For some people, accessing their super early for fertility treatments is their only chance to start or extend their family. And they need better protection.
The pandemic’s supply crunch led to more reuse and decontamination techniques that can save money and reduce waste.
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Hospitals have a lot of room to reduce, reuse and recycle supplies – as many were forced to discover during the pandemic.
Union Square in Manhattan, where many of New York City’s homeless live.
Noam Galai via Getty Images
What happens to unhoused people who get COVID-19?
Juan Duran-Gutierrez kisses his newborn daughter Andrea for the first time in his home after bringing her home from the hospital on Aug. 5.
Elizabeth Flores/Star Tribune via Getty Images
Hispanics born in the US have worse health outcomes than Hispanics in the US who were born in countries from which they emigrated.
As larger percentages of the U.S. population become infected, a study shows how direct medical expenses for treating COVID-19 will rise. Those costs will come back to everyone.
Scott Eisen/Getty Images
Reopening state economies too soon risks a second wave of the pandemic, and a surge in medical costs. Anyone who pays insurance premiums and taxes will be picking up the tab.
U.K. Prime Minister Boris Johnson thanks National Health Service workers for saving his life.
Twitter Boris Johnson/Downing Street via AP
In the UK, nobody collects patients’ insurance information or credit card details. There’s simply no charge for services, including doctor visits, ambulances and hospitalizations.
President Donald Trump pictured with HHS Secretary Alex Azar on June 24, 2019, after signing initial legislation to require hospitals to reveal their prices.
Caroline Kaster/AP Photo
Would you buy a pair of shoes without knowing the price? Consumers have bought medical care from hospitals for years without knowing the costs, but new regulations will change that.
Several Democrats running for president in 2020 support some version of Medicare for all.
AP Photo/Andrew Harnik
There’s a very simple way to give Medicare to all: delete six words from the legislation that created the program in 1965.
Health care has become a major talking point in the 2020 election.
Aaron P. Bernstein/Reuters
Presidential candidates have been proposing plans to expand health coverage, lower prescription drug costs and make hospital bills more transparent. But few get to the real problem. Here’s why.
Dr. Paul Davis shows President Trump a surprise $17,000 medical bill his daughter received, while Trump spoke to reporters about surprise medical bills at the White House on May 9, 2019.
President Trump has been backing transparency in hospital pricing so that consumers can compare prices. But will that help when the real deals are done in secret?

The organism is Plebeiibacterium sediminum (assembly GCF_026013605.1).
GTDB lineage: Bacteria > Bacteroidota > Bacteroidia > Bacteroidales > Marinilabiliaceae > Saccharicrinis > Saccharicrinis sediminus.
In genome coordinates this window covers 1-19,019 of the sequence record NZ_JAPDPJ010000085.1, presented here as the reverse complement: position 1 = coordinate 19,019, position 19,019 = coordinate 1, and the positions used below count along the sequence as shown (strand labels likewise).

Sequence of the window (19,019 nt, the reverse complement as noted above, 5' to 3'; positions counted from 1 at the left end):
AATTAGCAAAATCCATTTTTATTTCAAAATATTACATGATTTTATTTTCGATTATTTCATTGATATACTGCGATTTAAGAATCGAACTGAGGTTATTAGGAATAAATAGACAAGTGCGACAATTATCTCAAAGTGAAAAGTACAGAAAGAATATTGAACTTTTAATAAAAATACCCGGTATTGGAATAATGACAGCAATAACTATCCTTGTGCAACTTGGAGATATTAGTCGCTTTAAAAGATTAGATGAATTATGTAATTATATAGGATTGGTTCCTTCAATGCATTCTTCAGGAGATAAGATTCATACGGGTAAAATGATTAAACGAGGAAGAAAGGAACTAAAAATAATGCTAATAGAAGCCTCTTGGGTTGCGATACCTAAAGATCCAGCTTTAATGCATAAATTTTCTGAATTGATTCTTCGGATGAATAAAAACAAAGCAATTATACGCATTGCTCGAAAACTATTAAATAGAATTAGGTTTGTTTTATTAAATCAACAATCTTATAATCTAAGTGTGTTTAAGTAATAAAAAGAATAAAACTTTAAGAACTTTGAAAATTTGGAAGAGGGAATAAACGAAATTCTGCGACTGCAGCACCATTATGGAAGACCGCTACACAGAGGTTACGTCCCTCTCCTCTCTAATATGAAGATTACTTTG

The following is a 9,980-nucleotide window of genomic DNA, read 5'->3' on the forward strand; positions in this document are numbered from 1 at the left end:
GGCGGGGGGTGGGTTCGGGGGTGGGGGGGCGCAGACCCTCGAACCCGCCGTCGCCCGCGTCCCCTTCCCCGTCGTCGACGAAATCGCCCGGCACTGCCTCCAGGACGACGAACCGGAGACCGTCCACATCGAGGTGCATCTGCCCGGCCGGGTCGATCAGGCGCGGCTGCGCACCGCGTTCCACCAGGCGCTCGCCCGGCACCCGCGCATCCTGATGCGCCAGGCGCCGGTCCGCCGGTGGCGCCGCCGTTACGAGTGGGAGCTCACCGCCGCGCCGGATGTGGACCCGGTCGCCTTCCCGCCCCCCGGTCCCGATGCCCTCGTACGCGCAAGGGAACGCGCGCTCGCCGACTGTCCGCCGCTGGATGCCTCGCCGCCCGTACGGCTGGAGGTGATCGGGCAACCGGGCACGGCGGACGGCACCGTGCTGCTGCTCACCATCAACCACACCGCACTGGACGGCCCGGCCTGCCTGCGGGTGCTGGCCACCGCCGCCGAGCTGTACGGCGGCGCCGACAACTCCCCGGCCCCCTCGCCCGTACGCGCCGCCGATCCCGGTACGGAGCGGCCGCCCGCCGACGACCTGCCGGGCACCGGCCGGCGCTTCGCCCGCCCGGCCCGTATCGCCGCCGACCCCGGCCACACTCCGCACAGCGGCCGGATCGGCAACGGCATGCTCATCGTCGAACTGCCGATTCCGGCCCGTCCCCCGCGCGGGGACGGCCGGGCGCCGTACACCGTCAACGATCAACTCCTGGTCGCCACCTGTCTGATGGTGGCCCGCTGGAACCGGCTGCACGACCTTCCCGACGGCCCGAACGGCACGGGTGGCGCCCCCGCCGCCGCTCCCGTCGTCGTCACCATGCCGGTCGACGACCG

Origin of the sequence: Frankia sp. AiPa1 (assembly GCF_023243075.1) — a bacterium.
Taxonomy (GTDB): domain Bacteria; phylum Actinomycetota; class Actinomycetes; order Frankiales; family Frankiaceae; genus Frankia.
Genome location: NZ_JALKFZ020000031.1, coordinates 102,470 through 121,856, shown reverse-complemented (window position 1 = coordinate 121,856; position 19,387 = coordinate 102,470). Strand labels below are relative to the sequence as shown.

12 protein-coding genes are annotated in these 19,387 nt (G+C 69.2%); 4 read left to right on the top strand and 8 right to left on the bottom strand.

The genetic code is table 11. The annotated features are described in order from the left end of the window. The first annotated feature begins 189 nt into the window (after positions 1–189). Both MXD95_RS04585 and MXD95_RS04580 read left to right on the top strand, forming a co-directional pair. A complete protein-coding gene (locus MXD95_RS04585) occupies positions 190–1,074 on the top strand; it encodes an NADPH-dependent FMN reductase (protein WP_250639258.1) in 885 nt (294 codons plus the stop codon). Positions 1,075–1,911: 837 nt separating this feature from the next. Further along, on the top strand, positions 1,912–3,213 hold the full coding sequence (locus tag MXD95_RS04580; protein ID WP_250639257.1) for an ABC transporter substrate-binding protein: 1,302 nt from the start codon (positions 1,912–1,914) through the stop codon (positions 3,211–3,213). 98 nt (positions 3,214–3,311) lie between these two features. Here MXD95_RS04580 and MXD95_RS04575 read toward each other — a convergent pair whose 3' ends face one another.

Are you ready for this?
How willing are people to accept medical care from a robot or an automated system? It depends on the procedure – and the price.
Electronic medical records can be costly and time-consuming.
Electronic medical records were supposed to improve health care. Are they doing that? Two doctors describe the problems.
Having cancer is bad enough, and dealing with the costs and confusion of billing systems makes things harder.
A cancer diagnosis is one of the scariest of all. The pain and fear are worsened by a confusing landscape of bills, opaque billing systems and changing insurance rules, rates and reimbursements.
More data may be key to disrupting health care.
The president should use his penchant for shaking up the status quo to tackle the genuine crisis in health care.
Sen. Lindsey Graham, R.-S.C., left, and Senate Majority Leader Mitch McConnell pictured Sept. 26, 2017 before the vote on Graham’s bill to gut Obamacare. Like others before it, the bill failed.
The Trump administration’s latest effort to undermine the Affordable Care Act is the expansion of short-term insurance plans. But these shorter plans are also short on real benefits.
Lukas Haeder, the author’s son, on his birthday.
A routine childbirth proves expensive and complicated. Insurance company adjustments, inconsistent billing and mystery costs flummoxed even a health policy expert and his wife, a teacher.
Corruption in the health sector in Nigeria takes many forms.
RTI International/Ruth McDowall
Corruption in Nigeria’s health sector can be eliminated by the implementation of a few simple strategies.
Warren Buffett of Berkshire Hathaway, Jeff Bezos of Amazon and Jamie Dimon of JPMorgan Chase created a health venture in January.
AP File Photos.
Noted physician and author Atul Gawande was named CEO of a new health care venture aimed at cutting costs and improving care. But the most important man to keep an eye on in this effort isn’t Gawande. It’s the middleman.
A plastic surgery-themed magazine is displayed in a Brazil storefront.
Who’s really benefiting from a health care system that provides free or low-cost plastic surgeries for the poor?
Heather Bresch, CEO of Mylan, holds two EpiPens as she testified before Congress Sept. 21, 2016 about rising costs of the drug.
AP Photo/Pablo Martinez Monsivais
The rising costs of generic drugs have led to outcries. In a search for solutions, four hospital systems are proposing to make drugs on their own. Could their idea work?